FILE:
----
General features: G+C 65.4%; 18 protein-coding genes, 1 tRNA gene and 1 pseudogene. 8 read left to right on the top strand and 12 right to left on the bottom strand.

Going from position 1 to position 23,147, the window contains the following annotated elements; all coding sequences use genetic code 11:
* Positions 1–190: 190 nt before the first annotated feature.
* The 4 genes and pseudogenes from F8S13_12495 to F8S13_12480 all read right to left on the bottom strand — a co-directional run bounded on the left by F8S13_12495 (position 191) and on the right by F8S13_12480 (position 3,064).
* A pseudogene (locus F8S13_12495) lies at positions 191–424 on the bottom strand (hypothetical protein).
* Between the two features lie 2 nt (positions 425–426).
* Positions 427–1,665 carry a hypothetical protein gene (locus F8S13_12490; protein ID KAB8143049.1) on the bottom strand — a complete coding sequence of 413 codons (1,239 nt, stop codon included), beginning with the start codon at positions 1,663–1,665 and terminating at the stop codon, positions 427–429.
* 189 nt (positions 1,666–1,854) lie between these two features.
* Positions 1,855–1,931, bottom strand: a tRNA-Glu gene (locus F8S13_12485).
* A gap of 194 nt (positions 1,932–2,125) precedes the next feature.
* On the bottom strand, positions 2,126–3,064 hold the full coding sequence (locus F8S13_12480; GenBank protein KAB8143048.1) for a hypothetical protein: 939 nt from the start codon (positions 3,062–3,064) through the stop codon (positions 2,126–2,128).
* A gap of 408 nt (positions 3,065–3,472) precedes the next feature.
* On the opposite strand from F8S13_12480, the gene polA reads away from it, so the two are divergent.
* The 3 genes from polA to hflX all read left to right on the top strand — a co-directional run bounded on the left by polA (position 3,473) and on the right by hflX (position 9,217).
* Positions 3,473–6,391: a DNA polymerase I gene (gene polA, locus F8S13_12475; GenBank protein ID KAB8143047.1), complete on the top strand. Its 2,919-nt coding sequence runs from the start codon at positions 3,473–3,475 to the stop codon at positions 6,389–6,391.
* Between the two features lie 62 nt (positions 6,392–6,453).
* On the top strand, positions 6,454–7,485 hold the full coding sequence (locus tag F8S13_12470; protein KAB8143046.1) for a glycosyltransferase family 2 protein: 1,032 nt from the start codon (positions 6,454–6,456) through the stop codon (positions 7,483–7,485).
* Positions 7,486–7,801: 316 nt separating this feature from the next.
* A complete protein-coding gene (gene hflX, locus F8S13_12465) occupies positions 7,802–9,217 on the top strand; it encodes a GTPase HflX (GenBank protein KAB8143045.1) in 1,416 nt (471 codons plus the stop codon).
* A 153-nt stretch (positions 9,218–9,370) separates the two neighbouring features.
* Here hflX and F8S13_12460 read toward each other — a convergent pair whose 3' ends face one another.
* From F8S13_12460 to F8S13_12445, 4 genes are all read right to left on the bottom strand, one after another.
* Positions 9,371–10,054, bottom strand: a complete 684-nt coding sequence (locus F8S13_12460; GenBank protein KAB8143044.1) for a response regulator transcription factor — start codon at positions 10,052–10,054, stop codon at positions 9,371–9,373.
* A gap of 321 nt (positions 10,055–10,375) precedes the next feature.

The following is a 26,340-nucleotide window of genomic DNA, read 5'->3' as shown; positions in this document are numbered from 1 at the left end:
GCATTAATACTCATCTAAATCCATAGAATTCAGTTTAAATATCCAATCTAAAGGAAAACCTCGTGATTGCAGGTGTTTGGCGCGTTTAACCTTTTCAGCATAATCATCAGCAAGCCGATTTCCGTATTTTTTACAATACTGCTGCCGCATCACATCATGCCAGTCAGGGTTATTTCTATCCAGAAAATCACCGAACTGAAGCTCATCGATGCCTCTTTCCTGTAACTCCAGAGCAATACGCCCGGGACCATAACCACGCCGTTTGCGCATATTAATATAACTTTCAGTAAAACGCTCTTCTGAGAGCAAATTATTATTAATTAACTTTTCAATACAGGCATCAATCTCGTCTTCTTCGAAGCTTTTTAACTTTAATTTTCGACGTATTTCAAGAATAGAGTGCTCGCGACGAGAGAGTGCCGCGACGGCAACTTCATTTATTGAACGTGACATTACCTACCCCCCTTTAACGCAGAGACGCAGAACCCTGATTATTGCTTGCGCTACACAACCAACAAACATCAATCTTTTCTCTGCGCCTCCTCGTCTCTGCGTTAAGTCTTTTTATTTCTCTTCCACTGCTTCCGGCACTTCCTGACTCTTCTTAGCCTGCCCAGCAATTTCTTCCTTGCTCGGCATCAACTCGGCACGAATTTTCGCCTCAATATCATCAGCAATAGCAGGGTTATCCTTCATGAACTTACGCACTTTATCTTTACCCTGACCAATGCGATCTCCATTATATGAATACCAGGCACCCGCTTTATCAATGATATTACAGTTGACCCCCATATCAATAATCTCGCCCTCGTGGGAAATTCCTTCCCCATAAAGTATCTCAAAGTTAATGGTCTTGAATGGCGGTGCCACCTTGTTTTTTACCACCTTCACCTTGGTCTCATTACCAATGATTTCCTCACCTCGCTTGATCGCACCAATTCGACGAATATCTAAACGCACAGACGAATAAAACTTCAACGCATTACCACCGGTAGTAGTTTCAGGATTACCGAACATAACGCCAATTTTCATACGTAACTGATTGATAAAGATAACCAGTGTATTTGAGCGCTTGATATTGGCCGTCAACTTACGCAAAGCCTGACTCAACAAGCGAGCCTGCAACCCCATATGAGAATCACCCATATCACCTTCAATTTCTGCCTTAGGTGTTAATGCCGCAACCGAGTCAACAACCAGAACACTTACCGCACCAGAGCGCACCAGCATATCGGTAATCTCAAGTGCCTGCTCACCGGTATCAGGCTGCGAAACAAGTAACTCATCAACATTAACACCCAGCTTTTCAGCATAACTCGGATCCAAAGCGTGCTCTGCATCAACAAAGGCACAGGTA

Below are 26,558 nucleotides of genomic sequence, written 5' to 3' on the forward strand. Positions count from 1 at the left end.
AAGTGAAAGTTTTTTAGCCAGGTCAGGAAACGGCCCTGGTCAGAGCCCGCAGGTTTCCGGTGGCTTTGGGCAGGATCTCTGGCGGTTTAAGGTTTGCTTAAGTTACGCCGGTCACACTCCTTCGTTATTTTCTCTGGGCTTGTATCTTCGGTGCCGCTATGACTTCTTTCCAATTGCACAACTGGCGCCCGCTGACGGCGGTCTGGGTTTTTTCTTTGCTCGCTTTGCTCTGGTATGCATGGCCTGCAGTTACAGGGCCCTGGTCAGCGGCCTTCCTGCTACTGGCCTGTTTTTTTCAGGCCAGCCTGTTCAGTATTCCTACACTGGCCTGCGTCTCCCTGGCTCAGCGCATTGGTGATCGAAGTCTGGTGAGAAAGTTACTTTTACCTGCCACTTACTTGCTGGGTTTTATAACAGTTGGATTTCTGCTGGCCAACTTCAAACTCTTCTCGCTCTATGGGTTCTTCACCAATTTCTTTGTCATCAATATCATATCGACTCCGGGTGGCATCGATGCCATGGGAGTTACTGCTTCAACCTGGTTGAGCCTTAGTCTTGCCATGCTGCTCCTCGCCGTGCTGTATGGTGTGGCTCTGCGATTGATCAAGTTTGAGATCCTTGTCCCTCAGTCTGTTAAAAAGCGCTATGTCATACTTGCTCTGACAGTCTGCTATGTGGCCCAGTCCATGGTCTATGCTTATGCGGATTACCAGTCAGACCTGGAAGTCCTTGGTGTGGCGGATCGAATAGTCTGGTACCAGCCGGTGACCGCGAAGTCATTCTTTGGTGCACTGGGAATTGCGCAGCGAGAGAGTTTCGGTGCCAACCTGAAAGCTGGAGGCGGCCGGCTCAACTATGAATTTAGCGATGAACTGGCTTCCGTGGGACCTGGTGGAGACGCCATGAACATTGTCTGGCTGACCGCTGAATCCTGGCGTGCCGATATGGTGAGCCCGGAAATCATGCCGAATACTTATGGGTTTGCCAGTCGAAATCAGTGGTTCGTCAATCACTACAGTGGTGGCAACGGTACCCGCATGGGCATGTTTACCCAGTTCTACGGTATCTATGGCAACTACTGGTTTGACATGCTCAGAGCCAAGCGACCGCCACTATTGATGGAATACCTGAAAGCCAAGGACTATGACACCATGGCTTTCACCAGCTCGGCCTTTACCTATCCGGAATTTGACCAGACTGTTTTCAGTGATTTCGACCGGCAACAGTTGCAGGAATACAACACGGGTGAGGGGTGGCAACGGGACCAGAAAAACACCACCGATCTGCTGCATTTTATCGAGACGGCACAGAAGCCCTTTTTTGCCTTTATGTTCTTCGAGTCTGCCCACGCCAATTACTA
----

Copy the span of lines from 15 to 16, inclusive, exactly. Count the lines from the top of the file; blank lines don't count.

* Positions 3,473–6,391: a DNA polymerase I gene (gene polA, locus F8S13_12475; GenBank protein ID KAB8143047.1), complete on the top strand. Its 2,919-nt coding sequence runs from the start codon at positions 3,473–3,475 to the stop codon at positions 6,389–6,391.
* Between the two features lie 62 nt (positions 6,392–6,453).